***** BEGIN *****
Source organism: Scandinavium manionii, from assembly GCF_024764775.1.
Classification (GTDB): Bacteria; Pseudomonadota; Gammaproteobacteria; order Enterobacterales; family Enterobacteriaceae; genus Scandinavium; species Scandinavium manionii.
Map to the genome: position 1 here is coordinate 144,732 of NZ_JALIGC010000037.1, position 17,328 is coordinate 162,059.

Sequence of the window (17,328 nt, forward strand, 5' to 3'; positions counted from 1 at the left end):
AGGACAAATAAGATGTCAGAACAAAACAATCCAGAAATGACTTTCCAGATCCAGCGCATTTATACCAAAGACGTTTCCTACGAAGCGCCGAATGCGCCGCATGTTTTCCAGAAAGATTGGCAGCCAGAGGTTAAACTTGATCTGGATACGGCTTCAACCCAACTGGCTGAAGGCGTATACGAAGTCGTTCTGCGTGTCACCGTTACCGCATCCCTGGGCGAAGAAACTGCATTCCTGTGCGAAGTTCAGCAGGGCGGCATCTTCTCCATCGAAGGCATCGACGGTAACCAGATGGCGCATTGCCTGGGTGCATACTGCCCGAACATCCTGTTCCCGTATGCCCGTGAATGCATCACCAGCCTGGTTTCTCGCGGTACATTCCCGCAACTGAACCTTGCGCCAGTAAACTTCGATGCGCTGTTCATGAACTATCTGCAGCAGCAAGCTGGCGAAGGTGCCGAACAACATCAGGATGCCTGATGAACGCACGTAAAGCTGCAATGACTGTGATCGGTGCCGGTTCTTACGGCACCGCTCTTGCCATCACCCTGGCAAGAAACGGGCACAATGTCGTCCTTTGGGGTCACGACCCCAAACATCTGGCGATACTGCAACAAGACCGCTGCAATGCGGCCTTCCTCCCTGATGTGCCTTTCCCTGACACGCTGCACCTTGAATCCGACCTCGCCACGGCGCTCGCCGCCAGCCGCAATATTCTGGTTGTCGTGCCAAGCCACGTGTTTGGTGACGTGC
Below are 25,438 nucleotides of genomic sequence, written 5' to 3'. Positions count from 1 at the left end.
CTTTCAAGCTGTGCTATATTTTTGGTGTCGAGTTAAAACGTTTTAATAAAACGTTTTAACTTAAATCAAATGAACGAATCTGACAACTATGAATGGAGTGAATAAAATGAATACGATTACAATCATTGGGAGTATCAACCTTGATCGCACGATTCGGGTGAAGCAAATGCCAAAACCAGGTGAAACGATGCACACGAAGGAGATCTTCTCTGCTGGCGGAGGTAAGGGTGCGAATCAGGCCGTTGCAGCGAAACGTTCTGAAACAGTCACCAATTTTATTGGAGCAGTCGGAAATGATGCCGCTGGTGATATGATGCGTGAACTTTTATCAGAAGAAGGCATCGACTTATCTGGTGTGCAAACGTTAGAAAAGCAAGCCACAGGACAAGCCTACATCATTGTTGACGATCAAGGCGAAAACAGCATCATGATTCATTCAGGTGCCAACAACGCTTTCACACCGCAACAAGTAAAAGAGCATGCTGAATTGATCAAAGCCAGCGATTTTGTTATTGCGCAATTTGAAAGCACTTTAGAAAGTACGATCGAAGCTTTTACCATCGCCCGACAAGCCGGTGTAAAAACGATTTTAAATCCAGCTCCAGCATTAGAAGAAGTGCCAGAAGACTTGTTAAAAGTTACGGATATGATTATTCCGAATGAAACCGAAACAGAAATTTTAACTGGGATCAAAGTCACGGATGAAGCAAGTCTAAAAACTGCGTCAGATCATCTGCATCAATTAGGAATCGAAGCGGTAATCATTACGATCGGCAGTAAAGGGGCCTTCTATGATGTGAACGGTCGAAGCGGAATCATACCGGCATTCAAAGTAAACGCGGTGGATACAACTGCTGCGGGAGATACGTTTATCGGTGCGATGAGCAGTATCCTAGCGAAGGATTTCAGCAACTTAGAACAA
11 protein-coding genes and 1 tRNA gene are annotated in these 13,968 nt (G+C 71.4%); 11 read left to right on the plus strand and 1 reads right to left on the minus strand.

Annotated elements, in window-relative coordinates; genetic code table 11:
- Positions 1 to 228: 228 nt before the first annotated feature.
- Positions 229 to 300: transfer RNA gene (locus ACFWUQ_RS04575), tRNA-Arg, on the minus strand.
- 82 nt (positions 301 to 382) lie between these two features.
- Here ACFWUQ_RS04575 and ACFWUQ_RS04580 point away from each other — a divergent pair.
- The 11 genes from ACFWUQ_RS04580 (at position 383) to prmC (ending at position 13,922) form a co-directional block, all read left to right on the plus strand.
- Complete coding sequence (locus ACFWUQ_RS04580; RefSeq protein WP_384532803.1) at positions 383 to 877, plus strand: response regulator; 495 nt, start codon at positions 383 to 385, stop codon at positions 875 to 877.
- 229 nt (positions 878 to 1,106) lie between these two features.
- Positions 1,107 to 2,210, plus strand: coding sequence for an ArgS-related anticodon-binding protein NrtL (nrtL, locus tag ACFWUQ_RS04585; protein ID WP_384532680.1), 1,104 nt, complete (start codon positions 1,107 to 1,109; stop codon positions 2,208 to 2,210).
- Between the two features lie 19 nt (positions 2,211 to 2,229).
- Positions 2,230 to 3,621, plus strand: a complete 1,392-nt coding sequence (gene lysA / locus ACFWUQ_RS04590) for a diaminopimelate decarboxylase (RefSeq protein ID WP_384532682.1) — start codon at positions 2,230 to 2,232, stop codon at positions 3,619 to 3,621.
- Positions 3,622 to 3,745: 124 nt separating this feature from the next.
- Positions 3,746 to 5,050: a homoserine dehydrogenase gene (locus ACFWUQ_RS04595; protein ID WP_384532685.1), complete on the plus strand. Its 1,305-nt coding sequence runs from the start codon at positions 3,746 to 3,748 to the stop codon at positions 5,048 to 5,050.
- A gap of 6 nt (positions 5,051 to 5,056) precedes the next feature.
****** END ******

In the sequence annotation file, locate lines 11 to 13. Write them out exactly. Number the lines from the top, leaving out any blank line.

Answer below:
- Positions 229 to 300: transfer RNA gene (locus ACFWUQ_RS04575), tRNA-Arg, on the minus strand.
- 82 nt (positions 301 to 382) lie between these two features.
- Here ACFWUQ_RS04575 and ACFWUQ_RS04580 point away from each other — a divergent pair.